This book is a quantitative introduction to what is known or theorized about the structure and evolution of galactic systems. It begins with a general introduction to galaxies and a summary of our empirical observations of galaxies in the universe, including our own. There are then three chapters on galactic structure: the manner in which motions of stars determine galactic shape, the determination of galactic masses, and the structure of discs in spirals. Galactic evolution, especially changes in chemical composition over time, is then covered. The book concludes with a discussion of the origin of galaxies and their relation to more general questions in cosmology. The presentation is sufficiently mathematical so that quantitative results can be discussed in detail. Throughout, the author stresses what are currently accepted results and what theories may need revision in what continues to be a rapidly developing subject.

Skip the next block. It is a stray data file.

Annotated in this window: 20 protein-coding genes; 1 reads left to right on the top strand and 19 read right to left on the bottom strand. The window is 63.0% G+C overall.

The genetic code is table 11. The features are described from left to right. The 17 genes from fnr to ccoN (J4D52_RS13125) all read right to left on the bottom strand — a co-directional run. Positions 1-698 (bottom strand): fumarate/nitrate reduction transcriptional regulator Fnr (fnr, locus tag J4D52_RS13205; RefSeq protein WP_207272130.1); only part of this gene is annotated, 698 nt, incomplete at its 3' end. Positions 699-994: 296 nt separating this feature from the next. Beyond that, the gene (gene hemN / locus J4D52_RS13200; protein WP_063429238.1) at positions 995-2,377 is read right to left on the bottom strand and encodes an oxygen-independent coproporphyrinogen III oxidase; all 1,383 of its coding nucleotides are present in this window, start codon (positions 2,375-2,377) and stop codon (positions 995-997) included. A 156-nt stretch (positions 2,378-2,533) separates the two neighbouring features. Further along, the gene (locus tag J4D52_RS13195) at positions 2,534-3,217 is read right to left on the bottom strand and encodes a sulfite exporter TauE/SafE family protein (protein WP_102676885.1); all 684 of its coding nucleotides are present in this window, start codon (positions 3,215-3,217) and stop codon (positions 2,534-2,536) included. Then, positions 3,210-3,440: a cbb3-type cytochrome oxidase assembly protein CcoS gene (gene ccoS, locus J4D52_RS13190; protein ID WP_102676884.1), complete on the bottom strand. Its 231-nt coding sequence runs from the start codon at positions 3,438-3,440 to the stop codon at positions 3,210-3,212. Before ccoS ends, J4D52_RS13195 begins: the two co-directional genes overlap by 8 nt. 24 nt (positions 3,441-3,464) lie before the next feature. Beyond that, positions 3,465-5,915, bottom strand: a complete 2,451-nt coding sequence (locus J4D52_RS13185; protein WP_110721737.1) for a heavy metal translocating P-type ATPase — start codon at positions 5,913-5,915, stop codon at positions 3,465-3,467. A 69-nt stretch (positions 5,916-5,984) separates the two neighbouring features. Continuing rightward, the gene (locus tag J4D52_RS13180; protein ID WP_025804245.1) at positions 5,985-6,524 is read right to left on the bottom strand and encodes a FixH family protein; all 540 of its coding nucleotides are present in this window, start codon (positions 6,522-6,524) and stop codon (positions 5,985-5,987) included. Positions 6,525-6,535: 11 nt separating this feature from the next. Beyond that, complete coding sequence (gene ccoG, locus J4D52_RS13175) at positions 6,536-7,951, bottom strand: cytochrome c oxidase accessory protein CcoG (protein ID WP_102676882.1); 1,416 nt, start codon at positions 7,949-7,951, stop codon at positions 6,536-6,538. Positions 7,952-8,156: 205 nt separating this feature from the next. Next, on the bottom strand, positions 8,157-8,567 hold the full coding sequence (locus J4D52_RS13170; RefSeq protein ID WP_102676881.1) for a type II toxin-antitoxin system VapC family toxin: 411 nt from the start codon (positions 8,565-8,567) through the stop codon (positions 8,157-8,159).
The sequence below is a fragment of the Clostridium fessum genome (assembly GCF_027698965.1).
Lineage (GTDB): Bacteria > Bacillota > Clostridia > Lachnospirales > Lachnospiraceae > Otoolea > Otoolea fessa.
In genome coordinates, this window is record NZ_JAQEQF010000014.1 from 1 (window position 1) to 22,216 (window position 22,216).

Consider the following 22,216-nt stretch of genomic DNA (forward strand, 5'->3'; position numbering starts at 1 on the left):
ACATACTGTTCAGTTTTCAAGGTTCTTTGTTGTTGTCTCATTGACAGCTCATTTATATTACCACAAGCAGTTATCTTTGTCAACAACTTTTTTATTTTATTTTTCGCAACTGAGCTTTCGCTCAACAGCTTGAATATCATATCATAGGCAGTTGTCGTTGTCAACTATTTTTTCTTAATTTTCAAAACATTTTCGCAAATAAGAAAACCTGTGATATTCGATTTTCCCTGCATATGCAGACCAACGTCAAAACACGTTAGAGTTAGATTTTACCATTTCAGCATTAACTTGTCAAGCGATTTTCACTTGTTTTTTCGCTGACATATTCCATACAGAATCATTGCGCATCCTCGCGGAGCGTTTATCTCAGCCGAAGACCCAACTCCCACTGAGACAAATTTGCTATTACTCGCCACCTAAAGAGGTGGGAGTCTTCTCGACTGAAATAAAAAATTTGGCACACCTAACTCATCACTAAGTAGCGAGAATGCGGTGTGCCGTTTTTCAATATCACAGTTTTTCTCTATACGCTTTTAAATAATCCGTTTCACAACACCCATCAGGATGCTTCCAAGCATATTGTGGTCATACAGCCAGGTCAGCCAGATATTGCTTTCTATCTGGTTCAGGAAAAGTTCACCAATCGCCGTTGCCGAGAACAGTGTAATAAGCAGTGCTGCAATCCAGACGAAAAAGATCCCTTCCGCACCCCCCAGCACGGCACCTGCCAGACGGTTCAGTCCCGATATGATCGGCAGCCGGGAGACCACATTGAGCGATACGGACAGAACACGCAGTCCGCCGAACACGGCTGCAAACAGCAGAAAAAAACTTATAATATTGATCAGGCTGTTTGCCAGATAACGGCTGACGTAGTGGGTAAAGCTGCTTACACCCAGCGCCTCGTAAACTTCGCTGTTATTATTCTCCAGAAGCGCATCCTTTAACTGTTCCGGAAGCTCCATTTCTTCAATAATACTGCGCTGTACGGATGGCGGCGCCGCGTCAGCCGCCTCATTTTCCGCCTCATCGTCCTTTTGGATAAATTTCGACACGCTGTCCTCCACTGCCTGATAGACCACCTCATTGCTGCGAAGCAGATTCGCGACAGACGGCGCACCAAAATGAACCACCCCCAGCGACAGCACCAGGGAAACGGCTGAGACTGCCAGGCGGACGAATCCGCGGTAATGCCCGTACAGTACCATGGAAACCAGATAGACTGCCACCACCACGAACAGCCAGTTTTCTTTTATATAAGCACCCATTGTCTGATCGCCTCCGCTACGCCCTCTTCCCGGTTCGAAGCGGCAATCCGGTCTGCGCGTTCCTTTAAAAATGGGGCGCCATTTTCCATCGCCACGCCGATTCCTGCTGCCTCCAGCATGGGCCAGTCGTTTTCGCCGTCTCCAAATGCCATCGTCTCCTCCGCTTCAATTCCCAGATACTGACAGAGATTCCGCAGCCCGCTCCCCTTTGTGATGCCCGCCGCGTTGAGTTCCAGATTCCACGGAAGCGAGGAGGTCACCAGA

'A useful book.' Astronomy Now ' ... the text is written very clearly and the reader with a real interest in the subject can learn a lot ... ' Webb Society Quarterly Journal